Since I bought my first VTUs in 2009, I have been intrigued by the system of light ducts above the windows. Clearly, it is intended to mimic the real lighting of coaches, but the implementation raises questions: indeed, there is nothing to indicate how to arrange the light sources, however small they may be. Here they are:
So I want to take advantage of these light ducts to make lighting as close as possible to the original, with lights along the walls. This is how it looks. The diagram shows the equipment of half a coach. I have indicated the location of the windows to put things in the right place.
We can see that these so-called ducts do not conduct much: the light would have to penetrate horizontally, which is impossible unless there are sources less than 1 mm in diameter… A source placed in a will have to illuminate strongly to hope for a little light arriving in the lamps. In b, on the contrary, only the lamp just below will be illuminated, which implies a low intensity of light.
I first tested the light distribution using an “inspection lamp” made with a mini-PLCC LED (dimensions 2 × 1.5) and a 1 kΩ resistor, placing the source at points a and b apparently intended for this purpose.
In this way, by trimming the voltage applied to the inspection lamp, I can evaluate the intensity of the current required for each circuit.
Bottom view with LED in point a. The distribution is not excellent, but it exists.
Bottom view with LED at point b. As you might have guessed, there is no distribution at all here.
At the ends, there are lighting locations above the access platform (1), toilets (2) and gangway (3). They are equipped with a light duct that can’t conduct anything at all! In fact, almost all the light passes through the plastic!
Fortunately, these ducts, unlike those of the rooms, are not glued. I will therefore be able to remove them and illuminate platforms and toilets in the classic way.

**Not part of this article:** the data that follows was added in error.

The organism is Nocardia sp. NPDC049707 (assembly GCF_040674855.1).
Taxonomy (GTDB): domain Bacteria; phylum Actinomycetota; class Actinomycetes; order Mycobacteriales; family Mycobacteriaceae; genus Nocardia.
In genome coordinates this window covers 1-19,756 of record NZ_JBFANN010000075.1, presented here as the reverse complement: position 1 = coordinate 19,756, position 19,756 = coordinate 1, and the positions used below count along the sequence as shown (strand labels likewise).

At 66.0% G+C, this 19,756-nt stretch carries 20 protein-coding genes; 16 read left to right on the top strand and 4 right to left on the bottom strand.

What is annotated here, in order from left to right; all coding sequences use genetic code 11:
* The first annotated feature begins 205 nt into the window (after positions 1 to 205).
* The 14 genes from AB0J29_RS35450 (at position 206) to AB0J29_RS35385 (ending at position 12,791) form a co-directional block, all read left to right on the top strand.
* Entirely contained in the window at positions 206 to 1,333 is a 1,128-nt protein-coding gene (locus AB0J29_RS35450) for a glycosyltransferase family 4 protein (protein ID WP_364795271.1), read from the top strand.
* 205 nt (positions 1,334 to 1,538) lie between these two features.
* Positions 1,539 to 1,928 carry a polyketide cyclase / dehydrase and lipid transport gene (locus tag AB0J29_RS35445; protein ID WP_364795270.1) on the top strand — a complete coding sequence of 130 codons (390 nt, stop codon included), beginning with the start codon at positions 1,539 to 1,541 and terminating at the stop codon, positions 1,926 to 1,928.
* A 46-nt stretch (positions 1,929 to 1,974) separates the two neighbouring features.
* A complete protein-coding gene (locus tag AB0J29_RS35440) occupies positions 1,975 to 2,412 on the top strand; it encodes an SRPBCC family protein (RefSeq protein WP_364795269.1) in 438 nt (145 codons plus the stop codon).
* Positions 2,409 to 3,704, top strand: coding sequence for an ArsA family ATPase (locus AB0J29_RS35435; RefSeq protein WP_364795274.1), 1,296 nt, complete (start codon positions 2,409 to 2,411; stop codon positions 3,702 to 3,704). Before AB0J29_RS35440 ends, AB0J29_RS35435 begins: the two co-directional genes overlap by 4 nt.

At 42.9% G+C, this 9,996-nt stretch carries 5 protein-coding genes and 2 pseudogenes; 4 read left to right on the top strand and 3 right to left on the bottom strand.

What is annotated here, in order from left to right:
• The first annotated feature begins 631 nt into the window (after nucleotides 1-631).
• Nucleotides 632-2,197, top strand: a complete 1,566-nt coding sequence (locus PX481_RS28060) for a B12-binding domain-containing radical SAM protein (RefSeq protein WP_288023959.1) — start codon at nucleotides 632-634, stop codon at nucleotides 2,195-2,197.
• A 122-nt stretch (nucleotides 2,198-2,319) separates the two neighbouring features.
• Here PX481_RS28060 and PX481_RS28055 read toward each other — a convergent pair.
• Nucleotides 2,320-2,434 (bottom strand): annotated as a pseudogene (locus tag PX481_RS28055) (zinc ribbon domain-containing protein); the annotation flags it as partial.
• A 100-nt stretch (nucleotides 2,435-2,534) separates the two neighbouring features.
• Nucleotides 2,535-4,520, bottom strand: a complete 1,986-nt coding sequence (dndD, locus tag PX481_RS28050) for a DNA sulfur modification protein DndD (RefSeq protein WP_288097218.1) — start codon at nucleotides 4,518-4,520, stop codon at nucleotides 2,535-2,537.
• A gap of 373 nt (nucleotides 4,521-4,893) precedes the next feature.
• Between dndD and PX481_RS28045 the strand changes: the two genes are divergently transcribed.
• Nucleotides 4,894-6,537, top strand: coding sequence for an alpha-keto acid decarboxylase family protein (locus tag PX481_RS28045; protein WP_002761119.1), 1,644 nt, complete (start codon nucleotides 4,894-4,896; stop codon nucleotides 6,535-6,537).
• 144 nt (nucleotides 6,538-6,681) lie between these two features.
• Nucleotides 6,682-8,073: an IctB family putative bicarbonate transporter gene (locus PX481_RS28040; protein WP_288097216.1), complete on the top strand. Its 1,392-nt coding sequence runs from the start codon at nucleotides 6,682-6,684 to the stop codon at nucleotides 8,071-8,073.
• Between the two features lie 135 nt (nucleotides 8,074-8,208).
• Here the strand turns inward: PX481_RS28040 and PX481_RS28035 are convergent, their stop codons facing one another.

Note: I have increased the contrast on the top of the platform to make the locations of the “lamps” more visible. Those in the toilets are not there, as the light pipe is cantilevered.
Seven LED circuits are provided:
This makes a total of 16 LEDs for lighting.
There are various notches and cut-outs to let the way through:
This results in a small difficulty: the width is quite reduced for the passage of the PCB tracks.
I printed and cut out the marking on the LED side to check the correct layout of the circuit.
The B5rtu bar coach is a special case, and it’s a bad surprise: the arches on the bar side are 21 mm wide instead of the usual 16. So the planned PCB does not fit, and cannot fit, because there would not be enough material left.
Solution: Reinforce these arches from underneath so that they can be reduced in width. Diagram of the reinforcement:
Realization: the reinforcements are cut out of a 4 mm thick plate, the two upper edges of which are rounded. They are milled on the underside to a depth of 2 mm and a width of 14 mm. The plate is then sawn into widths of 4 mm.
Gluing the reinforcements under the arches. They are glued with CA glue. Maybe I should have used epoxy, but I didn’t have enough clamps.
The arches are then milled directly onto the body. Appearance after machining to regain the 16 mm width:
Check with the template.
Finally, ø 3 holes for platform lighting have to be drilled.
As soon as I tried it, I was disappointed (but I was expecting it): the light is really badly distributed between the lamps. The direct LED light seems colder than the others, probably because of the orange paint. I hesitated before showing this photo…
And, to make things worse, I notice that the doors are translucent!
The light duct system having shown its imperfection, I will return to LEDs positioned above each window. However, not all the lamps will be illuminated, which is a pity. That will be 10 LEDs per side, or 24 if you count the coach ends.